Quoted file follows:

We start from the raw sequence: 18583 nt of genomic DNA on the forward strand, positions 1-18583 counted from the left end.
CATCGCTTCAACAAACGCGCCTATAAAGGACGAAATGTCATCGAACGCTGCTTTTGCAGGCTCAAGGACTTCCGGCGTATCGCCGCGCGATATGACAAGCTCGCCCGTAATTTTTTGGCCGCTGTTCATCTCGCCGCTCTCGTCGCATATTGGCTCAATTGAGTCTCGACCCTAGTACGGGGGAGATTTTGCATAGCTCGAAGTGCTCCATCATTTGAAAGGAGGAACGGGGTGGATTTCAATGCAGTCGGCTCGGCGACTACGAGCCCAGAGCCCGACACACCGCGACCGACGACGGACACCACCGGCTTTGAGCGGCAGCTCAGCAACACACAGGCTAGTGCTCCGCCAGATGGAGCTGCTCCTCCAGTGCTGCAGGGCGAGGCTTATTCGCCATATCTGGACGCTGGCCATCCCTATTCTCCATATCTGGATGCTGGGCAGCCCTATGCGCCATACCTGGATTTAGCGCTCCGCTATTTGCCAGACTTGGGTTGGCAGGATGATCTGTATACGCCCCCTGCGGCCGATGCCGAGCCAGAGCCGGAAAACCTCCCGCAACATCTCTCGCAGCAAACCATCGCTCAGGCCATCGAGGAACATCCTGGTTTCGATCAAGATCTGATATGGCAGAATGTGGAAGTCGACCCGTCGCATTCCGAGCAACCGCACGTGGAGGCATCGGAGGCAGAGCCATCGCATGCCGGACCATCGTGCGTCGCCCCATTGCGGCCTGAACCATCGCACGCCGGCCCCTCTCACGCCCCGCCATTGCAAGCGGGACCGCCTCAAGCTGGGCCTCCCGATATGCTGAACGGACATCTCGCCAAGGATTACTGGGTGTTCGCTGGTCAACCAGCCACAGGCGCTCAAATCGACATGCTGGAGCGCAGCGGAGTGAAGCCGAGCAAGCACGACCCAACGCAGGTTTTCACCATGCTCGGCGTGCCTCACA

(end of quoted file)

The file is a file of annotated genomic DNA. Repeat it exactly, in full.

We start from the raw sequence: 18583 nt of genomic DNA on the forward strand, positions 1-18583 counted from the left end.
CATCGCTTCAACAAACGCGCCTATAAAGGACGAAATGTCATCGAACGCTGCTTTTGCAGGCTCAAGGACTTCCGGCGTATCGCCGCGCGATATGACAAGCTCGCCCGTAATTTTTTGGCCGCTGTTCATCTCGCCGCTCTCGTCGCATATTGGCTCAATTGAGTCTCGACCCTAGTACGGGGGAGATTTTGCATAGCTCGAAGTGCTCCATCATTTGAAAGGAGGAACGGGGTGGATTTCAATGCAGTCGGCTCGGCGACTACGAGCCCAGAGCCCGACACACCGCGACCGACGACGGACACCACCGGCTTTGAGCGGCAGCTCAGCAACACACAGGCTAGTGCTCCGCCAGATGGAGCTGCTCCTCCAGTGCTGCAGGGCGAGGCTTATTCGCCATATCTGGACGCTGGCCATCCCTATTCTCCATATCTGGATGCTGGGCAGCCCTATGCGCCATACCTGGATTTAGCGCTCCGCTATTTGCCAGACTTGGGTTGGCAGGATGATCTGTATACGCCCCCTGCGGCCGATGCCGAGCCAGAGCCGGAAAACCTCCCGCAACATCTCTCGCAGCAAACCATCGCTCAGGCCATCGAGGAACATCCTGGTTTCGATCAAGATCTGATATGGCAGAATGTGGAAGTCGACCCGTCGCATTCCGAGCAACCGCACGTGGAGGCATCGGAGGCAGAGCCATCGCATGCCGGACCATCGTGCGTCGCCCCATTGCGGCCTGAACCATCGCACGCCGGCCCCTCTCACGCCCCGCCATTGCAAGCGGGACCGCCTCAAGCTGGGCCTCCCGATATGCTGAACGGACATCTCGCCAAGGATTACTGGGTGTTCGCTGGTCAACCAGCCACAGGCGCTCAAATCGACATGCTGGAGCGCAGCGGAGTGAAGCCGAGCAAGCACGACCCAACGCAGGTTTTCACCATGCTCGGCGTGCCTCACA